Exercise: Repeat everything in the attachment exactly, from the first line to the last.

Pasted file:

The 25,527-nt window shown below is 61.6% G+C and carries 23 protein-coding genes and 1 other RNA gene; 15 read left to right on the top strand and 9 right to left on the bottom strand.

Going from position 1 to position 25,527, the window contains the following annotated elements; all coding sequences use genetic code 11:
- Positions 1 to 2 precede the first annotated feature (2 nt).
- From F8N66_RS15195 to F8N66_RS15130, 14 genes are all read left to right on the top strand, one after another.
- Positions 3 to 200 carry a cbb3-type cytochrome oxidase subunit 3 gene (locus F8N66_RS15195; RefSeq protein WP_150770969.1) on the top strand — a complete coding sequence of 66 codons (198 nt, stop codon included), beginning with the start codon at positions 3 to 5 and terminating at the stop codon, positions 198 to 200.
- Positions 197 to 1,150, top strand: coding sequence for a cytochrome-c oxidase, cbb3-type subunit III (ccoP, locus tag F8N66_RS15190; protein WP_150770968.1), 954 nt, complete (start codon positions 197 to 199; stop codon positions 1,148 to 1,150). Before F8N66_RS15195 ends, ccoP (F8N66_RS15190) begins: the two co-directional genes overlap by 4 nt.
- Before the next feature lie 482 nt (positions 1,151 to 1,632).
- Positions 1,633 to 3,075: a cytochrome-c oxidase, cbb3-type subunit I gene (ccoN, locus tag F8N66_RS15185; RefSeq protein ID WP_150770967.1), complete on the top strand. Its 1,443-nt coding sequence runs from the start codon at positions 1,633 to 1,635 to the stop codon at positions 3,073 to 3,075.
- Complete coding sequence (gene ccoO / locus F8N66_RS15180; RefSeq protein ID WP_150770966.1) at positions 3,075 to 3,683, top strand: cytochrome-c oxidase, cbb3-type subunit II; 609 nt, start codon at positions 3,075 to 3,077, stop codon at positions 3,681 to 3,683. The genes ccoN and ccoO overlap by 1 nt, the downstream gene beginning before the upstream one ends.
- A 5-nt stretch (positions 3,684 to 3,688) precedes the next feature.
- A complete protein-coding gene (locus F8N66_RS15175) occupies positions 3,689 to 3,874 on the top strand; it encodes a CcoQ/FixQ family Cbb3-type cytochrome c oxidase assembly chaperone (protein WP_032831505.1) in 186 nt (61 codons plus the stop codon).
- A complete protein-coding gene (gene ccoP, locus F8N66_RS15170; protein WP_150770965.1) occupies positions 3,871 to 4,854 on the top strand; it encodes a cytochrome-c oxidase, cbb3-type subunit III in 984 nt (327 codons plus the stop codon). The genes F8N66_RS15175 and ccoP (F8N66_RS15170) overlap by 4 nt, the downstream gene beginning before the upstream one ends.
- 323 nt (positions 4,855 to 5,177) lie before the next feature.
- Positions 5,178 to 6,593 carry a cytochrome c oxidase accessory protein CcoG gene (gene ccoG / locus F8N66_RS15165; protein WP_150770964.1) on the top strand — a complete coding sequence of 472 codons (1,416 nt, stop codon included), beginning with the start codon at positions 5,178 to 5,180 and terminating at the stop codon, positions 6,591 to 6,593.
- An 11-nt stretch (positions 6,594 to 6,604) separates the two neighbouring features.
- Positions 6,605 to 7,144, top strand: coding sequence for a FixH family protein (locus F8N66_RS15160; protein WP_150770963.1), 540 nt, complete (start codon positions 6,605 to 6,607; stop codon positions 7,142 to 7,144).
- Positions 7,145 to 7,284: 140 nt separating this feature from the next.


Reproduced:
The 25,527-nt window shown below is 61.6% G+C and carries 23 protein-coding genes and 1 other RNA gene; 15 read left to right on the top strand and 9 right to left on the bottom strand.

Going from position 1 to position 25,527, the window contains the following annotated elements; all coding sequences use genetic code 11:
- Positions 1 to 2 precede the first annotated feature (2 nt).
- From F8N66_RS15195 to F8N66_RS15130, 14 genes are all read left to right on the top strand, one after another.
- Positions 3 to 200 carry a cbb3-type cytochrome oxidase subunit 3 gene (locus F8N66_RS15195; RefSeq protein WP_150770969.1) on the top strand — a complete coding sequence of 66 codons (198 nt, stop codon included), beginning with the start codon at positions 3 to 5 and terminating at the stop codon, positions 198 to 200.
- Positions 197 to 1,150, top strand: coding sequence for a cytochrome-c oxidase, cbb3-type subunit III (ccoP, locus tag F8N66_RS15190; protein WP_150770968.1), 954 nt, complete (start codon positions 197 to 199; stop codon positions 1,148 to 1,150). Before F8N66_RS15195 ends, ccoP (F8N66_RS15190) begins: the two co-directional genes overlap by 4 nt.
- Before the next feature lie 482 nt (positions 1,151 to 1,632).
- Positions 1,633 to 3,075: a cytochrome-c oxidase, cbb3-type subunit I gene (ccoN, locus tag F8N66_RS15185; RefSeq protein ID WP_150770967.1), complete on the top strand. Its 1,443-nt coding sequence runs from the start codon at positions 1,633 to 1,635 to the stop codon at positions 3,073 to 3,075.
- Complete coding sequence (gene ccoO / locus F8N66_RS15180; RefSeq protein ID WP_150770966.1) at positions 3,075 to 3,683, top strand: cytochrome-c oxidase, cbb3-type subunit II; 609 nt, start codon at positions 3,075 to 3,077, stop codon at positions 3,681 to 3,683. The genes ccoN and ccoO overlap by 1 nt, the downstream gene beginning before the upstream one ends.
- A 5-nt stretch (positions 3,684 to 3,688) precedes the next feature.
- A complete protein-coding gene (locus F8N66_RS15175) occupies positions 3,689 to 3,874 on the top strand; it encodes a CcoQ/FixQ family Cbb3-type cytochrome c oxidase assembly chaperone (protein WP_032831505.1) in 186 nt (61 codons plus the stop codon).
- A complete protein-coding gene (gene ccoP, locus F8N66_RS15170; protein WP_150770965.1) occupies positions 3,871 to 4,854 on the top strand; it encodes a cytochrome-c oxidase, cbb3-type subunit III in 984 nt (327 codons plus the stop codon). The genes F8N66_RS15175 and ccoP (F8N66_RS15170) overlap by 4 nt, the downstream gene beginning before the upstream one ends.
- 323 nt (positions 4,855 to 5,177) lie before the next feature.
- Positions 5,178 to 6,593 carry a cytochrome c oxidase accessory protein CcoG gene (gene ccoG / locus F8N66_RS15165; protein WP_150770964.1) on the top strand — a complete coding sequence of 472 codons (1,416 nt, stop codon included), beginning with the start codon at positions 5,178 to 5,180 and terminating at the stop codon, positions 6,591 to 6,593.
- An 11-nt stretch (positions 6,594 to 6,604) separates the two neighbouring features.
- Positions 6,605 to 7,144, top strand: coding sequence for a FixH family protein (locus F8N66_RS15160; protein WP_150770963.1), 540 nt, complete (start codon positions 6,605 to 6,607; stop codon positions 7,142 to 7,144).
- Positions 7,145 to 7,284: 140 nt separating this feature from the next.